Thursday, June 4, 2009

Making Your Children's Faith Their Own



Making Your Children's Faith Their Own

Dear Mothers,

I was brought up in a Christian home where I accepted Christ at the age of six but I didn’t really make my faith my own until I was in my early twenties. When I became pregnant with my first child, the Lord got my attention. One day He said so clearly to my spirit, “Stacie do you want to raise your children your way or My way?” I got the point. I told Him that I wanted to do it His way but I didn’t know how. The first thing He did was give me a love for His Word. After that was established, He then showed me how to live a Spirit-filled life.

One thing I want for my children is that they would make their faith their own. I do not want them assuming that they can go through life trying to be as “good” as they can be. I want them to understand that they HAVE to have a real, gut-level, honest relationship with Jesus. I want them to understand the power that they have available to them when they ask for the Holy Spirit’s help.

Someone once said, “God has no grandchildren.” They are right. You can’t get to heaven riding on your parent’s faith in God. It has to be theirs!

Awhile back, I was praying for my children in the morning. I specifically prayed that they would have soft hearts towards God. I prayed that when He spoke to them, they would recognize His voice and not harden their hearts. That evening my eldest child and I got into an argument. I was disciplining him and he did not like it. I tried to go for his heart, but was having no success. I finally sent him to bed, hoping he would think about it and understand why he was having consequences for his behavior. He came back out a few minutes later and tearfully told me he was sorry for what he had done and how disrespectful he has been. He asked if we could pray. I’ve never heard my child pray with such conviction, such anguish, and such longing for a new start with God. He prayed specifically that God would give him the strength to do the right thing. He confessed that he couldn’t be good on his own. After he was done confessing and making things right with God, I prayed over him. I praised God that my son understood the relationship that he needed to have between him and his Savior. I thanked God for helping him make his faith stronger and that he was tapping into the Holy Spirit’s power. Afterwards, we were able to end the evening with a tearful hug and an “I love you”. It was beautiful…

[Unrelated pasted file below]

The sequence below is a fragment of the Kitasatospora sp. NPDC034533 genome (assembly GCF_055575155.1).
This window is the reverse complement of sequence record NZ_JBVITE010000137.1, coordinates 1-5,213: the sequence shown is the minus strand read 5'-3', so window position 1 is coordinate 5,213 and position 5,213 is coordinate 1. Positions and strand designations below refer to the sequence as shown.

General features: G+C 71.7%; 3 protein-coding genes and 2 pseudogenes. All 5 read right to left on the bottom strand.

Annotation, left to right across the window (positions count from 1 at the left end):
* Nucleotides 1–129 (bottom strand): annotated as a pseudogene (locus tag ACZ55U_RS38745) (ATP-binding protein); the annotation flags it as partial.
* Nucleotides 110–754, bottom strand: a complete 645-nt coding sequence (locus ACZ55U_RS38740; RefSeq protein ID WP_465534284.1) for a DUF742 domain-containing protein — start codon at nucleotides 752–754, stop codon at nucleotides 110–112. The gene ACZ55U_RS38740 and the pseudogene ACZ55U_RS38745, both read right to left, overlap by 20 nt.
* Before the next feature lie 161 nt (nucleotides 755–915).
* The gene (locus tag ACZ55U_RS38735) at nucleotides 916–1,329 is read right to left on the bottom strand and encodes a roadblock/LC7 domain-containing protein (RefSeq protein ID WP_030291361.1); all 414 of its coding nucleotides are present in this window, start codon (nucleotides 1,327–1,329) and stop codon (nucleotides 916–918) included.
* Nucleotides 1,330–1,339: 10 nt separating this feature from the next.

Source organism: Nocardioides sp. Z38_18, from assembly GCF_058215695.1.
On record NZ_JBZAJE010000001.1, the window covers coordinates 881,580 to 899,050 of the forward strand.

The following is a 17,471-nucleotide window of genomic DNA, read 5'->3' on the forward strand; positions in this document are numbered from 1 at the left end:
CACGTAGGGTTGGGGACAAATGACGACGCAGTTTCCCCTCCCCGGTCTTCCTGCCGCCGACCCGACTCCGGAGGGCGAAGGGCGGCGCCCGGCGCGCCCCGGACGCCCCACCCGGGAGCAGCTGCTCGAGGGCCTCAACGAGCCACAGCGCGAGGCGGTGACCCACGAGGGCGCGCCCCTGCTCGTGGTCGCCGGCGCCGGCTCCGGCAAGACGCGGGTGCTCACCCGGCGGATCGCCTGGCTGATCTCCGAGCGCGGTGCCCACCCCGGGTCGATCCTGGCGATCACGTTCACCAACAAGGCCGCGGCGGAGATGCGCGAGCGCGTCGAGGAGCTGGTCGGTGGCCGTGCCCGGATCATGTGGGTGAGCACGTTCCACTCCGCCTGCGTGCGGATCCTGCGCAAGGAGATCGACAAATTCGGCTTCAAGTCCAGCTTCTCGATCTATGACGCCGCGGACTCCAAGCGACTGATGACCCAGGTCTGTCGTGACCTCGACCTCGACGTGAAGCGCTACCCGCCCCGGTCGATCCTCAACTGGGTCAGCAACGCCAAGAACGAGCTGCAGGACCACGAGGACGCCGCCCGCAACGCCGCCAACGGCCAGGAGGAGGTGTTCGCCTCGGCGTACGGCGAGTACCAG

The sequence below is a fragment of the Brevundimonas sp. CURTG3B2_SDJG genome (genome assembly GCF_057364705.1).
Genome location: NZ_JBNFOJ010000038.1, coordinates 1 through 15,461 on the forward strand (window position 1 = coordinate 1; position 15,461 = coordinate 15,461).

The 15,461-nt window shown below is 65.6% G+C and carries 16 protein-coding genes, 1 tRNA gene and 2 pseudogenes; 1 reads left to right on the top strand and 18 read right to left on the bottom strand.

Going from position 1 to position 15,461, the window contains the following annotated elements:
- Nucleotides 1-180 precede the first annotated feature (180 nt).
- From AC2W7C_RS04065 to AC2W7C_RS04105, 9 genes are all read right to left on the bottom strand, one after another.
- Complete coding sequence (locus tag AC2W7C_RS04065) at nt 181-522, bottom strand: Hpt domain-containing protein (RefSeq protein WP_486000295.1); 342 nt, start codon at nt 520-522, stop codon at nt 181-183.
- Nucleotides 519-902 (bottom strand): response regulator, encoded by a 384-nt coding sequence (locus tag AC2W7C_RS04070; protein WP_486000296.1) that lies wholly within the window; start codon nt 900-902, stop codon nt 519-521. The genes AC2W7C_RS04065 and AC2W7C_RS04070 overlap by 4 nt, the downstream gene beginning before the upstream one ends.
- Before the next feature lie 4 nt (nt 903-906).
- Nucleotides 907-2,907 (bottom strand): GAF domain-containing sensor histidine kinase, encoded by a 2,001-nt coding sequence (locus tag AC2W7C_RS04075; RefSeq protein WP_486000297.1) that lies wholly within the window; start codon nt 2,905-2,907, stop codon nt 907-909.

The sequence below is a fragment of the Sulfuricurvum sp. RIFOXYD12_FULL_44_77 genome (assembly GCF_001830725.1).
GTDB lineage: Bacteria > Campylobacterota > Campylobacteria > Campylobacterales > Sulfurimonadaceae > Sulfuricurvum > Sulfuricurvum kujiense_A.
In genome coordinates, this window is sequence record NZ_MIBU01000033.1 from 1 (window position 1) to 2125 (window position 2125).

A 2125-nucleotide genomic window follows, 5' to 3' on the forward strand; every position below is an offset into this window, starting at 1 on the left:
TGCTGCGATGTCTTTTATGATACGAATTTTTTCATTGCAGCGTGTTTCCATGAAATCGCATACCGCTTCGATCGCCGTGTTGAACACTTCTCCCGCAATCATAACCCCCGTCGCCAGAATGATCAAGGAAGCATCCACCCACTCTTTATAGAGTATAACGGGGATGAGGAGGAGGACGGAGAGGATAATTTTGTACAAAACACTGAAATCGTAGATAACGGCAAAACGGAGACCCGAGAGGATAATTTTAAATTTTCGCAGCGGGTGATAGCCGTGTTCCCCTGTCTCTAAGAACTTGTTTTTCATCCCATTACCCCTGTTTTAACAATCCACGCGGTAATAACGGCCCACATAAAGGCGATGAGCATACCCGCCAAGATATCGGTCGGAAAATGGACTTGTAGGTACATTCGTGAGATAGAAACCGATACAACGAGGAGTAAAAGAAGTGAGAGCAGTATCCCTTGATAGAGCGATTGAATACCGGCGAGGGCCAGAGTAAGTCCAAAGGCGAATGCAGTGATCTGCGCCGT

Later that evening, I realized God had answered my morning prayer for my child. I was greatly encouraged and renewed in my vision for my children. Praise the Lord!

I hope you will continually pray for your children as well. They need to understand confession and repentance. Then the sweetness of reconciliation comes and they understand what Jesus meant when He said, “My yoke is easy and my burden is light”.

After my child prayed to the Lord to forgive him, he told me he felt so much better and that he felt lighter. The next day he disobeyed, but immediately came to me and confessed. Without prompting, he got down on his knees and confessed his sins. Afterwards, he looked at me and said, “Mom, I feel so much better!” Woo hoo!!! The kid is getting it!



4 comments:

Rachel and Family said...

Great devotion (as always!) Stacie. How true it is that we don't want to just teach our children to be "good enough" but to have a die hard love for God. You are so right on!

Lighthouse Prayer Line said...

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Cheesemakin' Mamma said...

I'm thrilled that I got to be present when Josh "got it". It was so precious and encouraging to me as a mother. You are doing great, Stace, keep up the good work!

Natalie said...

I'm always brought to tears when you hear children asking for forgiveness. Asking for it as adults sometimes seems harder but what a blessing that your son feel that conviction. What a blessing

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